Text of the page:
Divers help to improve water supply

By Sgt. Ann Venturato

LOGISTICS SUPPORT AREA ANACONDA, Balad, Iraq — Divers from the 86th Dive Detachment took the plunge into the Tigris River on the morning of Sept. 6 to remove sediment from four intake valves at a nearby water treatment plant. The objective was to increase the water flow to the plant that provides water to LSA Anaconda and the surrounding communities. The intake valves get built up with sediment regularly and the pump station has had a hard time in the past keeping the intake valves free of sediment.

"Right now we know there is about 15 feet of sediment piled up over the intake valves," said Lt. Eric Marshall, 86th Dive Detachment dive officer.

Before entering the water to remove the sediment, the dive team assembled the dive and dredging equipment for the mission. The divers used the dredging equipment to create a vacuum to help suction the sediment away from the intake valves.

Members of the dive team positioned themselves in the safety boat to help relay information between the divers and other team members on shore.

By 8 a.m. the first diver was in the water and getting ready to remove sediment from the intake valves.

A guide rope was tied to a pipe to help guide the divers to the location of the intake valves.

On initial decent, the divers found that only one intake valve was partially visible while the others were covered with sediment from the river bottom.

"We have six days to complete the mission but hopefully we can finish in a couple of days," said Spc. Andy Weekley, 86th Dive Detachment diver.

The divers continued their dredging mission for three more days and were able to clear a lot of mud from the intake valves.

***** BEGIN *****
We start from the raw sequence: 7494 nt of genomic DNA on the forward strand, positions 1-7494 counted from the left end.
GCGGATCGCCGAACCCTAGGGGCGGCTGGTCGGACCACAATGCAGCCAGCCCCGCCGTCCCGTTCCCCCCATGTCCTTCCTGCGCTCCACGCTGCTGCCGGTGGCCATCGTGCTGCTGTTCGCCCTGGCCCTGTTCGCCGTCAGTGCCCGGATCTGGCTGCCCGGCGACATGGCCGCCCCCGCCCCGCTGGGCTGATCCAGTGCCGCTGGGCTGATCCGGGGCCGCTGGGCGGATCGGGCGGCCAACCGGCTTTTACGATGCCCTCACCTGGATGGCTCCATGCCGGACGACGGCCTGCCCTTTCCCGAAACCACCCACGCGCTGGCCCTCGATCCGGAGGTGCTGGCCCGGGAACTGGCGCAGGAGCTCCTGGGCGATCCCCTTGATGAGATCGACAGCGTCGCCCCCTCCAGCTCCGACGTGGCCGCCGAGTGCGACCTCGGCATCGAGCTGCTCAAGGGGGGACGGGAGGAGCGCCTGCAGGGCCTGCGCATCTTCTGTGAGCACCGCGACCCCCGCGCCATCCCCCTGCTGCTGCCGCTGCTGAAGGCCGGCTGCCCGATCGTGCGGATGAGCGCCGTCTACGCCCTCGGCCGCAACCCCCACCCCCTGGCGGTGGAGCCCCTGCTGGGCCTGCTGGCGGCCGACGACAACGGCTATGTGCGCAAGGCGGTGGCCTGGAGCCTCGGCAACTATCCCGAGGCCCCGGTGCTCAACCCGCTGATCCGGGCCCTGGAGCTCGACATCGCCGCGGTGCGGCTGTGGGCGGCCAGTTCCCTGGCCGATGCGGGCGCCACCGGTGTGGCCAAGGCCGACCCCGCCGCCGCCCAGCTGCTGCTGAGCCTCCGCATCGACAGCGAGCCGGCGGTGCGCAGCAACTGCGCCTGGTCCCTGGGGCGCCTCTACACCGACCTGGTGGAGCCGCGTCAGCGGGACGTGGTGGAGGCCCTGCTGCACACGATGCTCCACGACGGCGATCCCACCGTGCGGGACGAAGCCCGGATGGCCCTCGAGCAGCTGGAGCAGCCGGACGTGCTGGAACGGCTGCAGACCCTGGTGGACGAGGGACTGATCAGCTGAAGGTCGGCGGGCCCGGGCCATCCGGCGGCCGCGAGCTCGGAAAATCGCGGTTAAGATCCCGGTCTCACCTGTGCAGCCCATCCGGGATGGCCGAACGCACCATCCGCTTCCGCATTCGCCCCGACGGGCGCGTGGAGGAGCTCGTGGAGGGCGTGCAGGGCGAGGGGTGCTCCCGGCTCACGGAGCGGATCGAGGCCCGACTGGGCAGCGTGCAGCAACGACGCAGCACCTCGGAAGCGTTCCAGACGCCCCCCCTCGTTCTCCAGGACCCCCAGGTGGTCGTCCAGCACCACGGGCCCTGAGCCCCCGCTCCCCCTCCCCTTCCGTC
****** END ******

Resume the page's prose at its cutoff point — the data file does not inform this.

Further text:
The dredging mission is only the first part of a three-part mission to improve the water quality for LSA Anaconda and the surrounding communities.

The second phase is the surveying and the third phase is the construction of intake valve screens, Marshall said.

The screening device will be put in place to help keep the sediment from the intake valve.

The mission started off with having the divers come out and get water samples from the river, Marshall said. The Corps of Engineers was looking to provide running water to all of LSA Anaconda from the pump station and they wanted to get the water samples to make sure there were no contaminants in the water. It was while taking the water samples that they noticed that three of the four intake valves were completely covered and needed to be dredged before a screening device is put in place, Marshall added.

So in the water the divers went to complete their first dredging mission here. Their primary mission is usually equipment and body recovery.

Although their dredging mission is done, Marshall said the divers still need one more day to take measurements of the intake valves to build the intake valve screens that will be the last pieces to put in place to protect the water supply.

Editor's Note: Sgt. Venturato is a member of the 13th COSCOM Public Affairs Office at LSA Anaconda, Balad, Iraq.


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(LOGISTICS SUPPORT AREA ANACONDA, Balad, Iraq) - Spc. Andy Weekley, 86th Dive Detachment diver, checks out the water before getting set to dive down into the Tigris River to remove sediment from the four intake valves that go to a nearby water treatment plant.

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(LOGISTICS SUPPORT AREA ANACONDA, Balad, Iraq) - Spc. Jeff Johnson, a dive team member from the 86th Dive Detachment, assembles the equipment for the divers during a recent mission to clear sediment build-up from intake valves along the Tigris River enar here.